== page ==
We Christians don’t need to throw our beliefs at others in order to win them to Christ. We need to hear their heart’s cry. We need to meet them there. If we Christians are persecuted, let it be for righteousness sake, not for yelling matches on social media. Let us stand firm in our convictions and at the same time be ambassadors for Christ.

The Spirit of the Lord God is upon me, because the Lord has anointed and qualified me to preach the Gospel of good tidings to the meek, the poor, and afflicted; He has sent me to bind up and heal the brokenhearted, to proclaim liberty to the [physical and spiritual] captives and the opening of the prison and of the eyes to those who are bound,

To proclaim the acceptable year of the Lord [the year of His favor] [a]and the day of vengeance of our God, to comfort all who mourn, … Isaiah 61:1,2

Like my mother in the Welfare rights building, let us preach the Gospel of good tiding to the meek, the poor, the afflicted. Let us, like Christ bind up and heal the brokenhearted, proclaim liberty to the physical and spiritual captives.

*More on Christian women and feminism on Friday, join me for Feigned Feminism Friday (it’s back)!

Linking up with Kristin Hill Taylor and Three Word Wednesday! Join us!

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What Success Is…

 

I love the New Year, fresh and crisp as a winter wind. I love the new journals. The new business planner (that I still have no idea what to do with). I love the new Word. I feel refreshed and renewed. Christmas decorations have been put away, except for the greenery I couldn’t stand to put away.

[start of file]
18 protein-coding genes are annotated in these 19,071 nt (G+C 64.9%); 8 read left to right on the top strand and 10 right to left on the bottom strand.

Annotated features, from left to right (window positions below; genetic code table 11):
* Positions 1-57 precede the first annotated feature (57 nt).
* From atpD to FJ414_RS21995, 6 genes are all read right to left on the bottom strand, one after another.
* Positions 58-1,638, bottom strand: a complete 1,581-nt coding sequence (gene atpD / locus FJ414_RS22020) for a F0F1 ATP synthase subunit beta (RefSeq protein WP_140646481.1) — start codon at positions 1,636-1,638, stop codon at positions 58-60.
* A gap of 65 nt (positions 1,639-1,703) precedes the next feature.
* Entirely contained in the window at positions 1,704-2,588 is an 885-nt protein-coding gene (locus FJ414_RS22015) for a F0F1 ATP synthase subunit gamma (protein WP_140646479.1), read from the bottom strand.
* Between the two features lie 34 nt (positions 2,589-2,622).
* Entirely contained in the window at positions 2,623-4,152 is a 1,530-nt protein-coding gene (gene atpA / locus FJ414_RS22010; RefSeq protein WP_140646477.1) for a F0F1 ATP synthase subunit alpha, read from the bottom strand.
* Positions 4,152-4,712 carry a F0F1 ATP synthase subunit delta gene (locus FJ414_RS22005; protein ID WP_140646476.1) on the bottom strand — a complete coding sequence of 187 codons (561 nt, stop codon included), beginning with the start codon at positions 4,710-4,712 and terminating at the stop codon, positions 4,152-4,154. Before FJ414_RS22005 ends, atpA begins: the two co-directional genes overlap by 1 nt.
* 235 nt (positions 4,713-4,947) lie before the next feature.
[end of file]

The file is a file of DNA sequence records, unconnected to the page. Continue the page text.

greeneryI take off at a sprint, ready to accomplish all, whatever all is. Sometimes it’s as if I am playing whack a mole, no matter how many books I have read on goal setting and essentialism. Life just doesn’t always work that way, unless you have no family, friends or never get sick. With my personality, I must be careful not to make goals a god. Success is Not an Accident and Essentialism are a few of my favorite books on success and goal setting. I recommend them. They have helped me weed out things that aren’t essential. I have a better idea of how to set measurable goals. I have a definition of success. It’s not what I would have defined it as when I was in my twenties or even thirties. It’s not about knowing the right people, money or wearing the right clothes. And, grab onto your seat, success is not always about achieving your goals. Success is not about being able to do everything. It is more about being able to do the thing that is before you well.